I remember all the shivering I remember the fire burning down again the crows all thawed out I remember picking one up huge birds bigger than my torso the wings sagging over my hand their bodies not moving the breathing not starting the eyes not blinking nothing, I remember dropping it the shivers subsiding I remember taking off my jacket taking off my hat I remember taking off my boots and then my pants I remember laying down but that’s when my memory changes it’s something different I know everything without ever being told about that day we never talked about it and I never heard anything about it until I started taking care of my mom 47 years later I don’t know what to think when the people I tell say it was a miracle or that God saved me I just don’t know how I know the things I shouldn’t know like that I was dead for exactly 55 Mississippis. But all of a sudden I was above the trees watching myself laying there and I could hear my mom I saw her too on the porch of our house calling my name I watched her go across the street to the neighbor’s house I heard her calling my name checking the cars in the driveway underneath the sky darkening fast the power still out I heard her calling my name I watched her run to the back of the house I heard her calling my name I watched her spot some footsteps the tracks filling up in the snow I watched her run and run and run I heard her calling my name.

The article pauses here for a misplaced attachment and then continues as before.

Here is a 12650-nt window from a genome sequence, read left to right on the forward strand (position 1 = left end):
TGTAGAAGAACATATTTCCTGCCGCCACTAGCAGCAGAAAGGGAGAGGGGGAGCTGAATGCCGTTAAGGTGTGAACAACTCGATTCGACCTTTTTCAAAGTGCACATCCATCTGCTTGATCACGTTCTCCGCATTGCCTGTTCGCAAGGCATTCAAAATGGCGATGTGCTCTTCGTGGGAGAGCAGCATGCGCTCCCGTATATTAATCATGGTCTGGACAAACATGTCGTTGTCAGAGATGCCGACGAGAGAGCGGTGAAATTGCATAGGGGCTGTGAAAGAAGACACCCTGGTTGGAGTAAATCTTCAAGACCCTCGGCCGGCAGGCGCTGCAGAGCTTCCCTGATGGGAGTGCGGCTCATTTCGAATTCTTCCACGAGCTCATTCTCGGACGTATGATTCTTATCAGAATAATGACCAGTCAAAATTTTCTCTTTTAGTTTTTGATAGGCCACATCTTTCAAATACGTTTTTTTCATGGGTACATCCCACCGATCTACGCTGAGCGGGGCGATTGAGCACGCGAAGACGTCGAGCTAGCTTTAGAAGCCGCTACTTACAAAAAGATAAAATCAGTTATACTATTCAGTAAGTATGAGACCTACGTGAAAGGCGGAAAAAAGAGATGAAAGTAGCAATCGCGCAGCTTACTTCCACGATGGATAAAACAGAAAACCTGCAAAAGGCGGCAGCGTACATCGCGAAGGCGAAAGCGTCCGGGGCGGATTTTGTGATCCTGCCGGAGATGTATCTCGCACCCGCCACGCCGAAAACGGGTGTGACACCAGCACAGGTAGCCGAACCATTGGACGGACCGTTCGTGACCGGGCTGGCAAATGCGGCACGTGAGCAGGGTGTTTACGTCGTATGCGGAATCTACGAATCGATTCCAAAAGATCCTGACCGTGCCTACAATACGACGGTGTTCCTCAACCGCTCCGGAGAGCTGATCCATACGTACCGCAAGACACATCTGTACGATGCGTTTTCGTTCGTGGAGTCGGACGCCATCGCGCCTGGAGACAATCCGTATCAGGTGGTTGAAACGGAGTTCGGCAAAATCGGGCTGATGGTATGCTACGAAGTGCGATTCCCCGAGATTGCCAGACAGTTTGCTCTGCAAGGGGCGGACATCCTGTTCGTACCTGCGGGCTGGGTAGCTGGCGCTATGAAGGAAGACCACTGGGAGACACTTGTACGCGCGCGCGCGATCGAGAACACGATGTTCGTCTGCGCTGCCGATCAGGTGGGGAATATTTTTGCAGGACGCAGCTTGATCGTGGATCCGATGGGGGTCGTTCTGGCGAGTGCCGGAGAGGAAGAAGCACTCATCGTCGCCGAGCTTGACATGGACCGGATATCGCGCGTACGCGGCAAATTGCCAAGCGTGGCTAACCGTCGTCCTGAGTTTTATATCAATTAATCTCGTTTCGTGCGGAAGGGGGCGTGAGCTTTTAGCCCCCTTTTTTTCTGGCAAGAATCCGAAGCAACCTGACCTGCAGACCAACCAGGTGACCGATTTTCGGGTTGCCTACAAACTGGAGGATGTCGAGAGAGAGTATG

My mom sang in the church choir every Sunday for 40 years until the upper register of her voice starting giving out and then she just started singing a little softer in the pews and so sometimes while I’ll be taking care of her sitting next to her reading one of the celebrity magazine she subscribed to she’ll start singing Ave Maria or Gloria in excelsis Deo or On Eagle’s Wings singing every word and in between the words singing the music but her favorite was always classical music anything by Mozart which she always sang while we were growing up singing the Requiem while doing the laundry or the dishes and she’ll start singing part of the third movement with so much energy I’ll have to try and quiet her down but it will never work singing the low bass voices almost as a whisper and then the high sopranos Confutatis. Maledictis. Flammis acribus addictis. Voca me cum benedictis. Oro supplex et acclinis. Cor contritum quasi cinis. Gere curam mei finis. At the very end she’ll relax breathing hard and sweating and I’ll wipe a warm wash cloth over her forehead her cheeks warm and clammy Your Dad Your Dad she’ll say Is That The Garage Is He Home and I’ll just say Not Yet Mom and rub her arms down to her hands and she’ll start repeating I Never Should Have Let Him Do It I Never Should Have Let Him Do It.
Looking down I watched my mom small among the trees running erratically like tissue paper being blown running and slowing down crouching over making sure she was still following the tracks the snow still coming down filling every footstep still calling my name and I could see myself barely a breath in me the snow around me in a small circle absorbing the heat of my fever melting the disease within me the rash on my arm blossoming with all its branches thick and red Scarlet Fever’s ship navigating every corner of my body. I could see my mom lose her way she was close she stopped and looked for tracks but they were gone now the new snow covering everything she called my name over and over running in one direction before stopping and running in another until she stopped and fell to her knees grabbing at the snow. A single crow cawed again and again flying to different branches in different trees and she took a deep breath and looked out in front of her and saw something there saw a form in the flat snow. She put her coat on top of me scooped me up and walked me home.